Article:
Two key rulings on management of academic staff with protected beliefs

HE employers and their advisors will need to assess the impact of two significant employment tribunal decisions about senior academics and their protected beliefs. Both claims were partially successful, though for different reasons. They will now proceed to separate remedies hearings.

The first decision to be published involved Joanna Phoenix, who was a professor of criminology at the Open University. The core of her claim was that she had been harassed by her employer because of her gender critical beliefs, essentially because they had not done enough to protect her from actions taken by academic colleagues who viewed her beliefs as inherently discriminatory. Some, but not all, of the incidents she relied on were found to be acts of harassment for which the University was liable. She was also successful in her claim for post-employment victimisation, because the University ended the investigation of her grievance after she had issued tribunal proceedings.

Two weeks later came the judgment in Dr David Miller’s claim against the University of Bristol. He was a professor of political sociology and was dismissed by the University following tweets expressing his anti-Zionist views. The tribunal found that his dismissal was an act of discrimination and had also been unfair. However, the tribunal concluded that he had been 50% to blame for his dismissal, and that there was a 30% chance that the University could have dismissed him fairly, had it acted reasonably in implementing the disciplinary process.

Both decisions are long and complex, both factually and legally – far too long to do them justice in the space of a blog. Both involved academics with beliefs that were challenging to many and offensive to some and which were found to be protected under the Equality Act. But there the similarity ends. At the risk of oversimplification, Joanna Phoenix was under attack by her academic colleagues, and the tribunal judged that her employers had not done enough to protect her. On the other hand, in Dr Miller’s case, the University was regarded as having crossed the line in the way it disciplined him for expressing his controversial but well-researched views which troubled many of its Jewish students.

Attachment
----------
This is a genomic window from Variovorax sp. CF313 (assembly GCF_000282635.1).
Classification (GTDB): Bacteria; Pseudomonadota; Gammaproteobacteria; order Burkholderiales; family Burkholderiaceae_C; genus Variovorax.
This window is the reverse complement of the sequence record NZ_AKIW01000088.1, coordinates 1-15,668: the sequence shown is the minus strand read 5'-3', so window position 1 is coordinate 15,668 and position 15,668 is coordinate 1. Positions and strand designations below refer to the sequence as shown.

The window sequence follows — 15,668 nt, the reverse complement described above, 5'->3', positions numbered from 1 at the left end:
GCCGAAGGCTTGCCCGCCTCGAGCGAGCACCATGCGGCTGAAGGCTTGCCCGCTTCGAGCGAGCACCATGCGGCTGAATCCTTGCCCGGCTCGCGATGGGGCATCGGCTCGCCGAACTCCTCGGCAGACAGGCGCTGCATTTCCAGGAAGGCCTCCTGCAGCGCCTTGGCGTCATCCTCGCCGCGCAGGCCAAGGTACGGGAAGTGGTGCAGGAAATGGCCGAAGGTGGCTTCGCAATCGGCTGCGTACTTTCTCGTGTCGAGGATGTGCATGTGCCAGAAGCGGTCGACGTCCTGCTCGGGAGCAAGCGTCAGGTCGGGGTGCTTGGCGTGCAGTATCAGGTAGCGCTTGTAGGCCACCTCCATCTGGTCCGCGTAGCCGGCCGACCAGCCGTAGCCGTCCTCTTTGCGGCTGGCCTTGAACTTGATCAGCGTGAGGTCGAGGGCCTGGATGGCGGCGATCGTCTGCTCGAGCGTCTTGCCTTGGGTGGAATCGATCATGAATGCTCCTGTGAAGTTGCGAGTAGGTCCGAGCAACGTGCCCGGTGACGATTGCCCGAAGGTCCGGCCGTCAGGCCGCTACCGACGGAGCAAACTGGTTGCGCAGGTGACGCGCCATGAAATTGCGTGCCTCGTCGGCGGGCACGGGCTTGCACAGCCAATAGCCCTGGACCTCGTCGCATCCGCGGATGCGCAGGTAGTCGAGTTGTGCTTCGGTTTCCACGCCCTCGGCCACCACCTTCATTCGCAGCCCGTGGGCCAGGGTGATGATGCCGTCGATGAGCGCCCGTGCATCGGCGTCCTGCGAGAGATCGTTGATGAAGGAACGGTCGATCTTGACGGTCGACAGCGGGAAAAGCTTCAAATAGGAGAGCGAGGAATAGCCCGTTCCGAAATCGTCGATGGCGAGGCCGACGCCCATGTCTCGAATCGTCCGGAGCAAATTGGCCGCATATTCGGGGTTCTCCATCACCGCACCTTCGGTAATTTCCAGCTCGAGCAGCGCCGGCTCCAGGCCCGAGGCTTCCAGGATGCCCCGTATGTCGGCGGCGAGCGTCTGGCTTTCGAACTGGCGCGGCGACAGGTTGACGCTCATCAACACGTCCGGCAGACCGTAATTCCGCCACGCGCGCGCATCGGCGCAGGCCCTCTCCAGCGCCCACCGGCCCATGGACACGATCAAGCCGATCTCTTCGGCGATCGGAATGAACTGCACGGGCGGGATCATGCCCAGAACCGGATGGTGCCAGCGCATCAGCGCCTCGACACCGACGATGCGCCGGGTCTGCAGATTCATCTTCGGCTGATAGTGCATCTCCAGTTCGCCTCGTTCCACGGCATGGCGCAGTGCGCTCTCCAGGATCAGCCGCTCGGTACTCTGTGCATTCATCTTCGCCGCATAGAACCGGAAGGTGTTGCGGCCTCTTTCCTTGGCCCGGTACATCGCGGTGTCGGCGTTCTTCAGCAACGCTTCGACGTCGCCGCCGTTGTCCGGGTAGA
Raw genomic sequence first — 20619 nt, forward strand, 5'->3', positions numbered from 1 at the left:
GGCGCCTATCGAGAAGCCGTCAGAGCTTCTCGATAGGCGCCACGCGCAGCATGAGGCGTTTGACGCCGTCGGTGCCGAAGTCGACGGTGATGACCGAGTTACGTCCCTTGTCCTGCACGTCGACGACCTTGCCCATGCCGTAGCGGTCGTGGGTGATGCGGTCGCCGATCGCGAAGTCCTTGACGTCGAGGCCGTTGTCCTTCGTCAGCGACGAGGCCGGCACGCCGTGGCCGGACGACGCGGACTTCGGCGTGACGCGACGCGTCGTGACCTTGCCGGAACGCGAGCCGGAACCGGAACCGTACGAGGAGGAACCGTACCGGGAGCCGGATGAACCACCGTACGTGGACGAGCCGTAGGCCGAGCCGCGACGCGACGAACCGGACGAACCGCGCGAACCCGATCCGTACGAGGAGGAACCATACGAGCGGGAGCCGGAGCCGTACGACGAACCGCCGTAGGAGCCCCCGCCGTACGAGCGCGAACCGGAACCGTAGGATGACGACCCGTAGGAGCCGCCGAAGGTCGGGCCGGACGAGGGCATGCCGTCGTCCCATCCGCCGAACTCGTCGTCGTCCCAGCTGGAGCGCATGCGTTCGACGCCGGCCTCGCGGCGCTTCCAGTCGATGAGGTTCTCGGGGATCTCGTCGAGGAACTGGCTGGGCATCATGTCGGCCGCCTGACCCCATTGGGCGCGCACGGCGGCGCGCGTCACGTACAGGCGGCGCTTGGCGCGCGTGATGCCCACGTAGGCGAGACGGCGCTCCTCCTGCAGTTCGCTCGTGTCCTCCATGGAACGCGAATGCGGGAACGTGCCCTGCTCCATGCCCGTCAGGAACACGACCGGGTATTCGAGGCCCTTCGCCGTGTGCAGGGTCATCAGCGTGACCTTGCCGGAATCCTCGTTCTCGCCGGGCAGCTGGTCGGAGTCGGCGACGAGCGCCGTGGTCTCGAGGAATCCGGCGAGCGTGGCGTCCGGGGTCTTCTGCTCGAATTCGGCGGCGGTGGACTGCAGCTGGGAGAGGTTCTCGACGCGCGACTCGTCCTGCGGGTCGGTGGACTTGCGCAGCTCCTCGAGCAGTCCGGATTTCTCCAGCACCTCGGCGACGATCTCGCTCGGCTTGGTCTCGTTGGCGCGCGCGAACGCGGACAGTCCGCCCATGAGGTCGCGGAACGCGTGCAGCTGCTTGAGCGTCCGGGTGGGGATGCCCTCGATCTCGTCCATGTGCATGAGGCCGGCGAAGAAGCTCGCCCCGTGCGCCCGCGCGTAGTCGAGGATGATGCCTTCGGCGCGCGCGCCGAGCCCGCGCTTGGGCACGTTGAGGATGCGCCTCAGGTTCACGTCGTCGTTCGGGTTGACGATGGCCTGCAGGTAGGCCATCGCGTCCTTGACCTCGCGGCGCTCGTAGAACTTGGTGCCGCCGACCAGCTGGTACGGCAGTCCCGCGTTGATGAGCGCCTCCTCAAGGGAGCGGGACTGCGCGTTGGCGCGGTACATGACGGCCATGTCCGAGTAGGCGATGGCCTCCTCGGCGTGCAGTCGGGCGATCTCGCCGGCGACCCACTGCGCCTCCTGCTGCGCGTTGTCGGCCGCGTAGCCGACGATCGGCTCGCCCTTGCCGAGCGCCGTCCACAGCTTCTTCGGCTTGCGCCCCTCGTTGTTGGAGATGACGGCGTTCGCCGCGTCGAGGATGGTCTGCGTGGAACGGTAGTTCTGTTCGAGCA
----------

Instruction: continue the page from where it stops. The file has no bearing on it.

If there is a common lesson from both cases, it is that HE employers need to strive to be dispassionate about beliefs of this kind, especially so where principles of academic freedom are engaged. The right to hold protected beliefs is absolute, but the right to express them is qualified: ie employers are entitled to put restrictions on the expression of these beliefs where these are required to fulfil their legal obligations and are necessary in a democratic society to protect the rights and freedoms of others. That involves a challenging balancing exercise, and both these cases illustrate how difficult it can be to get that right.

Since the law was clarified in the Grainger case more than 10 years ago it will be rare for a belief to be excluded from protection merely because it is potentially offensive. This means that educational institutions are being expected to manage a working environment where clashing beliefs are expressed on a range of controversial issues, without completely shutting down one side or the other.

HE institutions will be acutely aware of these obligations at the moment, with the implementation of the Higher Education Freedom of Speech Act imminent (see our earlier post here for more information).

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